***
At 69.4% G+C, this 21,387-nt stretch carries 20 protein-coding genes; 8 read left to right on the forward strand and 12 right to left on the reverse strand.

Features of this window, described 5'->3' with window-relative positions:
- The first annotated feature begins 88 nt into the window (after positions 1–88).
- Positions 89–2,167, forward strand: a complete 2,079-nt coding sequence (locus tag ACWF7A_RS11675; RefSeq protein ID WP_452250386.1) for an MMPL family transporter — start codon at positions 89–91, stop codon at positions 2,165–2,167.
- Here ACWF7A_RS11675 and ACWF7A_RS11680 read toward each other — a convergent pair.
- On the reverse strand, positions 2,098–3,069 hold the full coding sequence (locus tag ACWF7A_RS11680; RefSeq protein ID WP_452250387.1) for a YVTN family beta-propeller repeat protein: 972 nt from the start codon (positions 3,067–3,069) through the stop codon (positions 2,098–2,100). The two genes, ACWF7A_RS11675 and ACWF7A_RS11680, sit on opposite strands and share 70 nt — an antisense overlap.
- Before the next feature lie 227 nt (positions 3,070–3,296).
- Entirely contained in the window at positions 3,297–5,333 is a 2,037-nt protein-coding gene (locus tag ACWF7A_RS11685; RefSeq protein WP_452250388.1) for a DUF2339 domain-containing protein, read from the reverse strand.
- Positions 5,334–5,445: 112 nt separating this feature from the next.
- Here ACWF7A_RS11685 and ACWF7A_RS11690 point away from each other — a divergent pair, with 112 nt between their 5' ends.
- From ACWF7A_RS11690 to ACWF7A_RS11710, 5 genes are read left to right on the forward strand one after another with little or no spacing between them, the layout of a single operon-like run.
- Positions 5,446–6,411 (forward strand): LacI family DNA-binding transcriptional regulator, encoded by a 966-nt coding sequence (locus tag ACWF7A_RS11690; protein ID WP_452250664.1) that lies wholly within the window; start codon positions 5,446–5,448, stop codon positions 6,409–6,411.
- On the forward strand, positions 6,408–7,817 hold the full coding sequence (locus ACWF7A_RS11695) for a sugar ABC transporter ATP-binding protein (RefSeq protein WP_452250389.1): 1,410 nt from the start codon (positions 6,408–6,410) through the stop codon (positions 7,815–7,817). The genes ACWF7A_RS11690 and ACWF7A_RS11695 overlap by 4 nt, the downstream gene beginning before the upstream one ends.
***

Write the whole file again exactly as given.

At 69.4% G+C, this 21,387-nt stretch carries 20 protein-coding genes; 8 read left to right on the forward strand and 12 right to left on the reverse strand.

Features of this window, described 5'->3' with window-relative positions:
- The first annotated feature begins 88 nt into the window (after positions 1–88).
- Positions 89–2,167, forward strand: a complete 2,079-nt coding sequence (locus tag ACWF7A_RS11675; RefSeq protein ID WP_452250386.1) for an MMPL family transporter — start codon at positions 89–91, stop codon at positions 2,165–2,167.
- Here ACWF7A_RS11675 and ACWF7A_RS11680 read toward each other — a convergent pair.
- On the reverse strand, positions 2,098–3,069 hold the full coding sequence (locus tag ACWF7A_RS11680; RefSeq protein ID WP_452250387.1) for a YVTN family beta-propeller repeat protein: 972 nt from the start codon (positions 3,067–3,069) through the stop codon (positions 2,098–2,100). The two genes, ACWF7A_RS11675 and ACWF7A_RS11680, sit on opposite strands and share 70 nt — an antisense overlap.
- Before the next feature lie 227 nt (positions 3,070–3,296).
- Entirely contained in the window at positions 3,297–5,333 is a 2,037-nt protein-coding gene (locus tag ACWF7A_RS11685; RefSeq protein WP_452250388.1) for a DUF2339 domain-containing protein, read from the reverse strand.
- Positions 5,334–5,445: 112 nt separating this feature from the next.
- Here ACWF7A_RS11685 and ACWF7A_RS11690 point away from each other — a divergent pair, with 112 nt between their 5' ends.
- From ACWF7A_RS11690 to ACWF7A_RS11710, 5 genes are read left to right on the forward strand one after another with little or no spacing between them, the layout of a single operon-like run.
- Positions 5,446–6,411 (forward strand): LacI family DNA-binding transcriptional regulator, encoded by a 966-nt coding sequence (locus tag ACWF7A_RS11690; protein ID WP_452250664.1) that lies wholly within the window; start codon positions 5,446–5,448, stop codon positions 6,409–6,411.
- On the forward strand, positions 6,408–7,817 hold the full coding sequence (locus ACWF7A_RS11695) for a sugar ABC transporter ATP-binding protein (RefSeq protein WP_452250389.1): 1,410 nt from the start codon (positions 6,408–6,410) through the stop codon (positions 7,815–7,817). The genes ACWF7A_RS11690 and ACWF7A_RS11695 overlap by 4 nt, the downstream gene beginning before the upstream one ends.